Chief’s message to officers: It’s more than a badge

Sherry Burlingame
Guest column
The Steamboat Springs Police Department welcomed three new officers — Martin Bartuska, Mikey Buccino and Benji Williams — during a pinning ceremony at city hall on Monday, Dec. 12. Additionally, the department promoted Sarah Larson to the role of records supervisor. After receiving their badges, the trio will enter the SSPD 16-week field training program under the guidance of a veteran officer.
Steamboat Springs Police Department/Courtesy photo

As a result of your accomplishments at the Police Academy, very soon a badge will be pinned on your uniform. Your police badge is one of the most recognized symbols in the world. One of authority, respect, integrity and trust. Although a law enforcement badge may seem like a simple portrayal of position and authority, it is much more.

It represents the willingness to sacrifice’s one safety to help others. It symbolizes a promise to uphold the best interests of your community. Your badge is a sign of pride, honor and respect. It should always instill a feeling of comfort and calm to citizens in times of stress and chaos and you should always understand the significance of what your badge represents. Wear your badge proudly and always strive to honor your badge.

Society has high standards for police officers and rightly so. By and large, the public holds police officers in high esteem. When you pin your badge over your heart, you become part of a noble profession. You are committed to a life of service. People will look up to you, they will look to you for guidance, answers, protection and help.

As an officer, you will wear many hats — enforcer, protector, medic, counselor, teacher, parent, mentor and friend to name a few. Your community expects you to navigate these roles seamlessly. The standard is high — do your best to serve your community.

Understand everything you do will affect people. This could occur in an instant or over a period of time. It can be positive or negative. Your actions and how you carry yourself matter. They matter not only to those you are interacting with, but to everyone who wears a badge and everyone in your community. We see time and time again how the actions of one officer reflects on everyone in our profession. Therefore, you must live by the values of your organization and carry those with you on every call. Honor, Integrity, Respect and Fairness matter to those we serve.

Remember we often interact with people during their worst moments. Some may experience significant trauma as the result of a violent situation. Others will experience significant financial or personal loss. How we treat people is incredibly important to victims and their families. Your actions affect what they do next and how they process the situation. The same holds true for suspects — they are people too. Treat everyone with dignity and respect regardless of the situation, regardless of how they treat you. The standard is high — be at your best.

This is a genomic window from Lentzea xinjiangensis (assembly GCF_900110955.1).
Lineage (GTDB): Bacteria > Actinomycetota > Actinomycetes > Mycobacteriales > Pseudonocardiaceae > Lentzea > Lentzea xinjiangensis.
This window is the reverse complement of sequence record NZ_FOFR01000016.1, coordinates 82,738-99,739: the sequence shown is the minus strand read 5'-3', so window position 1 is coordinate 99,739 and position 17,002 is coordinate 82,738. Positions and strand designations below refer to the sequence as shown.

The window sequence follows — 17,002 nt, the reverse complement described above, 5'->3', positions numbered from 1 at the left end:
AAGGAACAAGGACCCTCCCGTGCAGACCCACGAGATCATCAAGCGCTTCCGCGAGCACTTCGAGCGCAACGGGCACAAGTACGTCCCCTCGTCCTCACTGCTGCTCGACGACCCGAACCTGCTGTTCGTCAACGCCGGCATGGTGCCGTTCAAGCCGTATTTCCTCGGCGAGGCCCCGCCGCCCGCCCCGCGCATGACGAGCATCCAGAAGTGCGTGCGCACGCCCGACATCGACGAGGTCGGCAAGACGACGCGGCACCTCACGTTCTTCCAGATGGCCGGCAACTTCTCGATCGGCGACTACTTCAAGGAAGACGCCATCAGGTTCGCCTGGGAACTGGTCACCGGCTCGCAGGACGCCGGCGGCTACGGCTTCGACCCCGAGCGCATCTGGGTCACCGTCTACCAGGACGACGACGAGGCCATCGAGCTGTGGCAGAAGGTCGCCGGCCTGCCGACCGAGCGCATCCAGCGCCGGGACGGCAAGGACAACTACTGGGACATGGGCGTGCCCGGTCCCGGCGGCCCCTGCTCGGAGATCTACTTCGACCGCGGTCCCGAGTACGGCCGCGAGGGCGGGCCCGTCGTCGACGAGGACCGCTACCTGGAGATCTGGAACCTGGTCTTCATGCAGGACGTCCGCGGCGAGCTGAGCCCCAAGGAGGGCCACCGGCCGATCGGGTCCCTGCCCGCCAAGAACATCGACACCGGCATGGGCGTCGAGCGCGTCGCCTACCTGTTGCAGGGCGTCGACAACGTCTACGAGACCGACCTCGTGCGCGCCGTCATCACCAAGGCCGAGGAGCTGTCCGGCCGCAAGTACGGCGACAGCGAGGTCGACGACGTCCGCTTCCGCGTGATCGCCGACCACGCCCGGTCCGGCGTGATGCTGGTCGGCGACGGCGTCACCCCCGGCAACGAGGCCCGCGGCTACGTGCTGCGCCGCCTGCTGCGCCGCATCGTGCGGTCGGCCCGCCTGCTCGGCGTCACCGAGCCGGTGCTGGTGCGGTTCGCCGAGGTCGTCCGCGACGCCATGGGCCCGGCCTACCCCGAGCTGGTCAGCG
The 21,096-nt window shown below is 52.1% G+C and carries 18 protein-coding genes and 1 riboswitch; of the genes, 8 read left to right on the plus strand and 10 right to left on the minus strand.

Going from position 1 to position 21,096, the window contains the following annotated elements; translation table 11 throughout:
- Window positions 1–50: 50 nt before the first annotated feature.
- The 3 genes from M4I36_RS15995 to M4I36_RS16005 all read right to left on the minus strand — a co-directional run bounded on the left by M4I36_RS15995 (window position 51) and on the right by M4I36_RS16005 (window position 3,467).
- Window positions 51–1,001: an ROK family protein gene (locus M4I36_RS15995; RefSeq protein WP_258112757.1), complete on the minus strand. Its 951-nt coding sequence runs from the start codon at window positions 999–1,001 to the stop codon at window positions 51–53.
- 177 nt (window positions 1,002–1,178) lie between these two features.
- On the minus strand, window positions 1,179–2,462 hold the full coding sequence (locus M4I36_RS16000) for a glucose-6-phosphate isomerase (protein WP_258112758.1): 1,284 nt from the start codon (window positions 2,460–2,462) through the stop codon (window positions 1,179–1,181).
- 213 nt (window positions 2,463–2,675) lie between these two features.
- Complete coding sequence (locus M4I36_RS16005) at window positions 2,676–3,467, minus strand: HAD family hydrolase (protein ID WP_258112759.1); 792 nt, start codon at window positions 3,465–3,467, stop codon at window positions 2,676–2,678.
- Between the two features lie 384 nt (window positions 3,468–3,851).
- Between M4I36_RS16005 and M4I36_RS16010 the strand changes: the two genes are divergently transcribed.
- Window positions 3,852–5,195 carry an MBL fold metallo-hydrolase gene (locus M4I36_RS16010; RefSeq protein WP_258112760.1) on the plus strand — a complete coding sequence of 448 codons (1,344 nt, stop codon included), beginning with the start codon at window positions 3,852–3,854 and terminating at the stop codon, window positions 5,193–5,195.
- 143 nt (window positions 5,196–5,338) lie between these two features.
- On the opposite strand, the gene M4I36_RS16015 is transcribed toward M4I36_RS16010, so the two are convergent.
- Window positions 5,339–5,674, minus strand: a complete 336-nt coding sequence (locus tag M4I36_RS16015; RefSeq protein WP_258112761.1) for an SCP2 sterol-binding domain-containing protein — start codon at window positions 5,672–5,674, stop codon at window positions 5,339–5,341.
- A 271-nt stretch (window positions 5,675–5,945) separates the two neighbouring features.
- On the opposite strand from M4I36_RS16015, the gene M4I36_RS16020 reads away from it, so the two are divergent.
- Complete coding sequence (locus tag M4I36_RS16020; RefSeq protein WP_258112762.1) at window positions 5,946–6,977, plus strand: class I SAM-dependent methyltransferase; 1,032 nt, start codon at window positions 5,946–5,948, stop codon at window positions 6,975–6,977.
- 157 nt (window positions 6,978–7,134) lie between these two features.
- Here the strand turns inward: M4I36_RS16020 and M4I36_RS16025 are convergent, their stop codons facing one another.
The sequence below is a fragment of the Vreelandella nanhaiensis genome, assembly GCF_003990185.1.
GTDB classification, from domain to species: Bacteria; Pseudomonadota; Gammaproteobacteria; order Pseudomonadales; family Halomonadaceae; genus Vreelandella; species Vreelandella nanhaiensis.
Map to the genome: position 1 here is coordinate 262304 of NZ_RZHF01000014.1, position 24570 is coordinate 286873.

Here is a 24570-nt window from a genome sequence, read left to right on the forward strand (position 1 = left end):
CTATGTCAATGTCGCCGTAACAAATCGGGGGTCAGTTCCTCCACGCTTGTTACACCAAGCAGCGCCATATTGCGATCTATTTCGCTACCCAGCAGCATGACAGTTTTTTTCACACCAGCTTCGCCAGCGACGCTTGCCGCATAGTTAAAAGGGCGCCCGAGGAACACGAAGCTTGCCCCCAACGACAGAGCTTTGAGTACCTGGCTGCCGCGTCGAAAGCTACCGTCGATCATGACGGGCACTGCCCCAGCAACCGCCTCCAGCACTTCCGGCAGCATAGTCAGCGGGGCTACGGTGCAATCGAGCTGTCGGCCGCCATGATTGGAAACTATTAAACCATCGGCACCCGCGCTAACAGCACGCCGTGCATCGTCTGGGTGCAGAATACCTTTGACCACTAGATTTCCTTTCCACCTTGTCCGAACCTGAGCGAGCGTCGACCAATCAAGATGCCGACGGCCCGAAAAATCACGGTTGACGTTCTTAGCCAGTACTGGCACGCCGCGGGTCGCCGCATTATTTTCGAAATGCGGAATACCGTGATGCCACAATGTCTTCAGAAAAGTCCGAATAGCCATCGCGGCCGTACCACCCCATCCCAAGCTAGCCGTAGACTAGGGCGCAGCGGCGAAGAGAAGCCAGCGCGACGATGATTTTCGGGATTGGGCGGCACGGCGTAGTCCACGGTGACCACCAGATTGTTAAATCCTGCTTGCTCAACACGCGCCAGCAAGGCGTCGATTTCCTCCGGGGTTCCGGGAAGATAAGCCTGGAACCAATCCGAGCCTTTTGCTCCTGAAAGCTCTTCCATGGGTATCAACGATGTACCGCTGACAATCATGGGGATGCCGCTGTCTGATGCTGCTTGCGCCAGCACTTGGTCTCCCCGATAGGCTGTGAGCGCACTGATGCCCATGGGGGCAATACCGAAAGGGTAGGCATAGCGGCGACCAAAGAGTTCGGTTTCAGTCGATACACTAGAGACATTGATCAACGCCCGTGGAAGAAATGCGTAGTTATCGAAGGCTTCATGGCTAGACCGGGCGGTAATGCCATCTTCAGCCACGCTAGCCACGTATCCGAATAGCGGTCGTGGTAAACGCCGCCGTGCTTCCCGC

This is a great profession, a rewarding profession. It is an honor to wear this badge. However, do not let being a police officer define you. Prioritize your family. Strive for a strong work-life balance, have a variety of friends, not just other officers. Maintain a healthy lifestyle — physically and mentally. This job has its challenges, and unchecked, it can take a toll on you. You will have good days and bad days.
You will see evil, tragedy, pain and things you cannot comprehend. Don’t hold on to the bad — work hard to let the bad days go. Use your support system — your family, your fellow officers, a myriad of peer support resources, etc. Rely on these people. Do not ever be afraid to ask for help. Asking for help is a sign of strength. We are strong, courageous and brave people, but we are also human. That is what makes us great cops.

There will be times you fail. Times you struggle. Keep everything in perspective. Know you will learn more from failure and your struggles than any success you have. Own your failure, learn from it, share your failures, share your struggles so others can learn. What you feel is likely not much different than what others have experienced or are feeling or what they may someday endure. As we show compassion and empathy to others, we must show ourselves grace. Law enforcement is a family. Have the courage to lean on your family and ask for help. You are not alone.

And lastly, enjoy this moment. You should be very proud of earning your police badge. Periodically in your career, look back on this moment to remind yourself how proud you are right now and what an honor it is to have earned your place in this noble profession. Look at your badge and think about what it represents. The standard is high — do your best.

We welcome you to law enforcement and look forward to your contributions. Your communities need you — do your best, always!

Sherry Burlingame
City of Steamboat Springs/Courtesy

Sherry Burlingame is the police chief for Steamboat Springs. She recently shared this message with local Police Academy graduates.

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